We’ve raved about Aperion’s Allaire Bluetooth speakers before: for $399, you get a very good set of active bookshelf speakers. Backed 50W of amplification per side, users can simply hook the Allaire Bluetooth set to a CD player, TV, etc. via an optical digital cable, and start listening. But wait, there’s more: these speakers offer a subwoofer output, meaning you can add a subwoofer from Aperion (or sub specialists like SVS, Power Sound Audio, and Hsu), and build a full range system; no A/V receiver or mess of wires necessary. Did we mention the Allaire Bluetooth can also connect to your mobile devices wirelessly, allowing you to stream music courtesy of a built in Bluetooth adapter? Yeah, it does that too. Whether you need high quality stereo system that can move from room to room, or you’re building a second setup for a den or bedroom, we can’t recommend this setup enough!

PC / Desktop Speakers

Company: Definitive TechnologyDef Tech Incline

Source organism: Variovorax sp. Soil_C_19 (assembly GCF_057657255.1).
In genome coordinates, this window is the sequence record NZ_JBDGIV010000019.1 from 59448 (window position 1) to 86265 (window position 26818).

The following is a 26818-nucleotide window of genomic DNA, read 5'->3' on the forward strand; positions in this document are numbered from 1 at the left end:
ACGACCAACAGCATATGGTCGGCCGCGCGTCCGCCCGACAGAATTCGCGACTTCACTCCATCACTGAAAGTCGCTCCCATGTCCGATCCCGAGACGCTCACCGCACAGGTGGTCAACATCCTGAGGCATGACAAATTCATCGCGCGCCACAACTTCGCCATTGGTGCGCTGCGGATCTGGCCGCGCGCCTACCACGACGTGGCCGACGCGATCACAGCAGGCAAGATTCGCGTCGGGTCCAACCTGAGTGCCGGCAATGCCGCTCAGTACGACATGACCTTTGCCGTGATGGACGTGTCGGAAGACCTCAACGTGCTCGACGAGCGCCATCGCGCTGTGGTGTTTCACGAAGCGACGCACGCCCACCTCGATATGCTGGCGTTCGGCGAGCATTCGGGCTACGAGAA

Product: Incline
MSRP: $399

Incline Review | Buy Now

We’ll make a bold statement: by in large, computer speakers suck. Yes, there are a few exceptions, but those tend to have far more in common with bona fide bookshelf speakers you’d find in a conventional stereo rather than the junk you’ll find on the shelves of your local big box store. At first glance, you might write off Definitive Technology’s Incline desktop speakers as belonging to the latter category; you would be mistaken. Each speaker offers a 0.75” tweeter paired with a 4” mid/woofer, as well as a 1.5” full range driver on the rear panel. The low end is augmented by a 4” passive radiator, and helps the Incline achieve a low end response down to 45Hz (-5dB), which is quite good considering there is no outboard subwoofer. In terms of sound quality, we found the Incline to deliver superb imaging with minimal distortion at high output; the rear firing driver also helped achieve a room-filling sound lacking in so many cheap PC speakers. The small footprint also ensures the Def Techs will actually fit on your desk, unlike so many bookshelf turned computer speakers.